October 4, 2023
A new report from Arctic Shores, a psychometric assessment provider, claims that the use of Generative AI is already common among students, younger workers and job applicants, with around seven in ten of 2,000 respondents to a survey expecting to use ChatGPT while completing a job application or assessment over the next 12 months, and 17 percent already using it. With 72 percent of students and candidates using some form of Generative AI on a regular basis – a number that has increased by 50 percent in just four months – the implications for employers and talent acquisition leaders are profound, the report argues.
The authors also claim that employers that don’t embrace Generative AI will likely lose out on candidates, as a third (32 percent) of students would not want to work for an employer who told them they couldn’t use Generative AI in the application process. A significant 30 percent would think that the employer wasn’t very progressive. The impact of this rapid adoption of Generative AI by the graduate population goes beyond writing CVs and cover letters.
The poll also suggests that:
- ChatGPT-4 outperforms 98.8 percent of human candidates in verbal reasoning tests –– commonly used in aptitude testing.
- It can also complete Situational Judgement tests to a level that would place it in the top 70 percentile of candidates – the typical cut-off point used to progress candidates through the recruitment process.
- Both the free version (ChatGPT-3.5) and the paid-for version (ChatGPT-4) can complete a question-based Personality Assessment and suggest high-matching answers tailored to the specific role, based on a job description.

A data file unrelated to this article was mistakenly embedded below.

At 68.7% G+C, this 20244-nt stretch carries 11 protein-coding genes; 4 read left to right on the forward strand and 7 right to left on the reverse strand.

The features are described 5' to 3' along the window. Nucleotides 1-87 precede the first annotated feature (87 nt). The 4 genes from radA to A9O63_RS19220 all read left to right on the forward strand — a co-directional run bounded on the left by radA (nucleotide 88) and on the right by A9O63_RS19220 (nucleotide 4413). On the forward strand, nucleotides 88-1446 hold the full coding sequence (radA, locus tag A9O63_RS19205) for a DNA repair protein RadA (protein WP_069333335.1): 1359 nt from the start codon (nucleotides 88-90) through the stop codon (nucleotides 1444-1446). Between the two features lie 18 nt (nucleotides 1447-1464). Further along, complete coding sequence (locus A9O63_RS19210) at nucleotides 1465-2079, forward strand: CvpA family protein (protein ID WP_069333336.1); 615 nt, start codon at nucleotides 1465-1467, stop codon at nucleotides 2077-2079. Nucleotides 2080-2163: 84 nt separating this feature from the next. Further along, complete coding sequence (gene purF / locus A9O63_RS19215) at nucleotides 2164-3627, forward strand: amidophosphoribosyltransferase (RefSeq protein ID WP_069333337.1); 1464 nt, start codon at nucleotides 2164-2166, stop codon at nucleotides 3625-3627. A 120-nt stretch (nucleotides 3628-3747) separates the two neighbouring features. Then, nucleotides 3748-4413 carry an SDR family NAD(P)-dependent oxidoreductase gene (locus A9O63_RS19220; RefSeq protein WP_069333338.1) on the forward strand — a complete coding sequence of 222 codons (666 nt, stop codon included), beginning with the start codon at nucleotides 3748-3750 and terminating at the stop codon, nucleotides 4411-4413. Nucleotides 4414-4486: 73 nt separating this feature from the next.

- While both free and paid versions of ChatGPT outperform the average candidate, ChatGPT-4 (paid) performs significantly better and more consistently.
- However, neither version can complete interactive, task-based personality or aptitude assessments.
The rapid adoption of Generative AI by the student and graduate population combined with its proven capabilities –– and the pace at which Generative AI is advancing –– will have a major impact on traditional recruitment processes, according to the report.
“Generative AI is not a nice-to-have amongst students and graduates, it’s seen as an essential part of their approach to applying for jobs and their future careers.” said Robert Newry, co-founder and CEO of Arctic Shores. “Companies and talent acquisition leaders need to factor in that Generative AI can not only write CVs and cover letters but can also complete various assessments, including question-based aptitude, personality, and situational judgement tests. Our research with UCL illustrates just how easily the technology can outperform human candidates in certain tests. It also illustrates that any student could use ChatGPT to do this even without specialist training. Given Generative AI’s rapid adoption, the obvious and logical answer is not simply to deter or detect AI usage, but to refocus hiring strategies to incorporate Chat-GPT-proof assessments if they want to see a candidate’s true ability.”
With students already adopting Generative AI, respondents are using ChatGPT for an average of 1 hour and 14 minutes a week. However, those with a neurodiversity condition typically use ChatGPT for longer than their neurotypical peers, with an average of 12 minutes more a week.
In addition, when breaking down the demographics, black and mixed-heritage students are more likely to use ChatGPT to help with job applications than other ethnic groups (both 23 percent).
Newry added: “TA leaders need to consider carefully which stages in the selection process they want to encourage Generative AI usage, especially if it is to create a true level playing field for all candidates. In some ways, permitting usage levels the playing field. In others, it gives an unfair advantage to those who can afford to pay a premium for ChatGPT-4. Failing to work through these issues and simply deterring Generative AI use in the application process could set back the progress made by employers in improving social mobility by years.”